Hunter gets his Swagger series back on track with this book after the misstep that was "Night of Thunder". Pretty fun read. Not as good as some of Hunter's more classic novels. My main gripe is the ultra right wing, anti-media slant that this book has. Seems weird coming from an ex-newspaper man. Maybe he was tired of being the only non-lefty in the newsroom for so long. This book is a tad more ridiculous than the classic Swagger books, as well, making it harder to care about the characters. Tha...more
This is not my "typical" kind of book as I usually read "cozy mysteries" and this book is definitely NOT cozy. However it was a very good read. There is a subtle humor throughout the book as well as what is probably a pretty correct description of life in politics, the media and the spotlight.

The technical gun stuff was way over my head as well as some of the military acroynms but I just skipped over that stuff quickly, I was still able to get the point of it all. Very action oriented and some...more
I would really like to give this book three and a half stars as the explosive action scenes, including Bob Swagger's torture scene, are both exciting and well defined. You can see, hear, touch, taste and feel what is happening to the characters as the guns roar and the bodies pile up during these moments.
However, the sub plot, Nick Memphis's dismissal from the FBI, and the journalist responsible for that happening, is a bit drawn out, and not nearly as important to the main plot of the story. Th...more
An exceptional book that unerringly but not identically follows the plot of Hunter's great "Point of Impact". Liberals are shot, Vets are thought the culprit, political lines are discussed but not drawn and like most situations, the answers to loaded questions are often simpler than the original query. The main character, Swagger, is a little slower and a little older, and perhaps more modernized--maybe Hunter himself is becoming softer--but Bob Lee Swagger does not remind you of anyone in one o...more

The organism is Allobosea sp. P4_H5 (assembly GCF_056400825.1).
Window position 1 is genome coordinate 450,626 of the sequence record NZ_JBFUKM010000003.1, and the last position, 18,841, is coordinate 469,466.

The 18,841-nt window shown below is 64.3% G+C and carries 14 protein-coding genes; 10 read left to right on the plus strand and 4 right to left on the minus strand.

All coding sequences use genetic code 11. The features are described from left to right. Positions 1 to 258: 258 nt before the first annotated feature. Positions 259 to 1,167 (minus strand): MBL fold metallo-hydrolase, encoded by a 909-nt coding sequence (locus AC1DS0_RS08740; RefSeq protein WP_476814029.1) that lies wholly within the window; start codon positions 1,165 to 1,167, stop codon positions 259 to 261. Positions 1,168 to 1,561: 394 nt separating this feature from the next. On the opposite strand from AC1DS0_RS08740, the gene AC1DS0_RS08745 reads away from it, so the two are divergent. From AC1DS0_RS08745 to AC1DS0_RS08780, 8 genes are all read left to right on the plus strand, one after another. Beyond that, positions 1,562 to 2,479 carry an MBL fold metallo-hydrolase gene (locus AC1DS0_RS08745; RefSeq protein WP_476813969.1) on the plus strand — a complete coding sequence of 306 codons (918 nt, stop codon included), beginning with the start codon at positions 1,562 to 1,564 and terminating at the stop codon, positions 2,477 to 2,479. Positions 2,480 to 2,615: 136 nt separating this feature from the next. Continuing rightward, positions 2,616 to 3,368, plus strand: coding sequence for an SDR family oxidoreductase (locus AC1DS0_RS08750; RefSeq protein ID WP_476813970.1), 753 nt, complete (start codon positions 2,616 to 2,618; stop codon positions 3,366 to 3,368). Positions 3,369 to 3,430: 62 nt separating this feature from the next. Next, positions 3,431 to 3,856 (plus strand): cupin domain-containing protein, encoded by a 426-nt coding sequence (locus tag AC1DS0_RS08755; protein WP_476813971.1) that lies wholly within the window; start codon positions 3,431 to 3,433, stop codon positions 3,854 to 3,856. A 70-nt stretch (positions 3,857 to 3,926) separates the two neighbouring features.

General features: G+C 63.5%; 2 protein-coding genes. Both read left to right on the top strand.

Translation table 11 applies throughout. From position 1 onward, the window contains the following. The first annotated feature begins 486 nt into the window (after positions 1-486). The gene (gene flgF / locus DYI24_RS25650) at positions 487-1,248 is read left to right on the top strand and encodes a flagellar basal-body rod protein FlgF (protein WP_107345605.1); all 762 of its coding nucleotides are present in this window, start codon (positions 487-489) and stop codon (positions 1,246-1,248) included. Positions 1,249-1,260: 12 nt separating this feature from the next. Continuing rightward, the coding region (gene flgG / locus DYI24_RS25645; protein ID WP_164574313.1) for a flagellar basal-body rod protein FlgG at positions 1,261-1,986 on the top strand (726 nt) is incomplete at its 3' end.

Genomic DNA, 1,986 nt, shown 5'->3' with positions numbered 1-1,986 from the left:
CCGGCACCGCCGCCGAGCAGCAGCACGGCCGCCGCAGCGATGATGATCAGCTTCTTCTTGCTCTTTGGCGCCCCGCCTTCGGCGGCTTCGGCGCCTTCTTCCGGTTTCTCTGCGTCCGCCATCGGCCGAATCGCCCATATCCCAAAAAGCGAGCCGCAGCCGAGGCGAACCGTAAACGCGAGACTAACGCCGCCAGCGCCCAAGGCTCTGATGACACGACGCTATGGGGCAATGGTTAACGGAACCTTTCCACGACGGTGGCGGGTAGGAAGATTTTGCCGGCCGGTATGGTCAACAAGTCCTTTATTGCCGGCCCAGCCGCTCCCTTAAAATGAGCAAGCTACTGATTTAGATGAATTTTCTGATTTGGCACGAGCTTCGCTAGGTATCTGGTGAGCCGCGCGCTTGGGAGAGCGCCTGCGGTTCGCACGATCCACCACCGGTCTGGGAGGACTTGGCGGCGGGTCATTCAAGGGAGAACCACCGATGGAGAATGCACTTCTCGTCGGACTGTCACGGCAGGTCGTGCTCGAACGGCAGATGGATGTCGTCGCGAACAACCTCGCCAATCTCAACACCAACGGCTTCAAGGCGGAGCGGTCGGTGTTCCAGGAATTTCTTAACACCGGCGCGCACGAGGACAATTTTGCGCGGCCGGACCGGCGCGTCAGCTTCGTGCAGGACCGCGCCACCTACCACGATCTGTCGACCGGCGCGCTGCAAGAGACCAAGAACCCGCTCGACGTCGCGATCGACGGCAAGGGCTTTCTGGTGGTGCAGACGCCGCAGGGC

Walt Mccluskey
I, Sniper

Having just seen "Shooter" on tv for the umpteenth time, this book was a natural attraction to me. I was not disappointed, and easily pictured the tv stars in the mental eye of my mind as I raced through each scene in the book. Excellent story well timed in the exposure of each step in the progress to a thrilling conclusion. Strongly recommend it.
Aug 30, 2010 Wesley rated it 5 of 5 stars  ·  review of another edition Recommends it for: Gun lovers.
Shelves: series_favorites
First off, you have to be a gun lover. I'm a reloader and if had the choice would spend every waking moment in the woods, but not in a hick kind of way. Anyways I'm a gun lover and a respectful one. I've inherited all my firearms and they all have a significant sentimental value. This is a great book about said topic, rifles in particular. The author wrote a book called "point of impact" which became the movie "Shooter" a couple years ago with Mark Wahlberg. I think this could be a movie as well...more
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Librarian Note: There is more than one author in the GoodReads database with this name. See this thread for more information.
Stephen Hunter is the author of fourteen novels, and a chief film critic at The Washington Post, where he won the 2003 Pulitzer Prize. He lives in Baltimore, Maryland.
More about Stephen Hunter...
Point of Impact (Bob Lee Swagger, #1) Time To Hunt (Bob Lee Swagger, #3) Black Light (Bob Lee Swagger, #2) Dirty White Boys Dead Zero (Bob Lee Swagger, #7 Ray Cruz, #1)